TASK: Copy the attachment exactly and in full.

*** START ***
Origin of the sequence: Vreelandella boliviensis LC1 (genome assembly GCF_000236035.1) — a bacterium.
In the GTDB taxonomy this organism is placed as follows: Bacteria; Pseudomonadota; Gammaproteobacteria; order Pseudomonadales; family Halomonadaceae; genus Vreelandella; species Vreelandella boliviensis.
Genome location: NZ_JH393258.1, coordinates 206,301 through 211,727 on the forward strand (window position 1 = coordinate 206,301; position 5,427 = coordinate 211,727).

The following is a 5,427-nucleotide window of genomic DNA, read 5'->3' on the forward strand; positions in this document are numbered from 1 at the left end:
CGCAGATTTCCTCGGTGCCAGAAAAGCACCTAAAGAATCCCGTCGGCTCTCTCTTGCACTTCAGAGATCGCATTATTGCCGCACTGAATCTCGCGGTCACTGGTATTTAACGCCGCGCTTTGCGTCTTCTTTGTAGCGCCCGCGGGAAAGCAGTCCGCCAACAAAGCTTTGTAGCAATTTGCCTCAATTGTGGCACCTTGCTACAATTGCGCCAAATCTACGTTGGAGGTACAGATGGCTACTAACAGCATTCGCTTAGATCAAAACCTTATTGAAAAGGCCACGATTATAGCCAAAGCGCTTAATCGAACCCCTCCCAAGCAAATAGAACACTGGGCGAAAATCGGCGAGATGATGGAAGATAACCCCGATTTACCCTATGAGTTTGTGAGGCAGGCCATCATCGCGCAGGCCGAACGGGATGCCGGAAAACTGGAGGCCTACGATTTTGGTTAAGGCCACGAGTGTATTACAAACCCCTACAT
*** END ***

Origin of the sequence: Vreelandella boliviensis LC1 (genome assembly GCF_000236035.1) — a bacterium.
In the GTDB taxonomy this organism is placed as follows: Bacteria; Pseudomonadota; Gammaproteobacteria; order Pseudomonadales; family Halomonadaceae; genus Vreelandella; species Vreelandella boliviensis.
Genome location: NZ_JH393258.1, coordinates 206,301 through 211,727 on the forward strand (window position 1 = coordinate 206,301; position 5,427 = coordinate 211,727).

The following is a 5,427-nucleotide window of genomic DNA, read 5'->3' on the forward strand; positions in this document are numbered from 1 at the left end:
CGCAGATTTCCTCGGTGCCAGAAAAGCACCTAAAGAATCCCGTCGGCTCTCTCTTGCACTTCAGAGATCGCATTATTGCCGCACTGAATCTCGCGGTCACTGGTATTTAACGCCGCGCTTTGCGTCTTCTTTGTAGCGCCCGCGGGAAAGCAGTCCGCCAACAAAGCTTTGTAGCAATTTGCCTCAATTGTGGCACCTTGCTACAATTGCGCCAAATCTACGTTGGAGGTACAGATGGCTACTAACAGCATTCGCTTAGATCAAAACCTTATTGAAAAGGCCACGATTATAGCCAAAGCGCTTAATCGAACCCCTCCCAAGCAAATAGAACACTGGGCGAAAATCGGCGAGATGATGGAAGATAACCCCGATTTACCCTATGAGTTTGTGAGGCAGGCCATCATCGCGCAGGCCGAACGGGATGCCGGAAAACTGGAGGCCTACGATTTTGGTTAAGGCCACGAGTGTATTACAAACCCCTACAT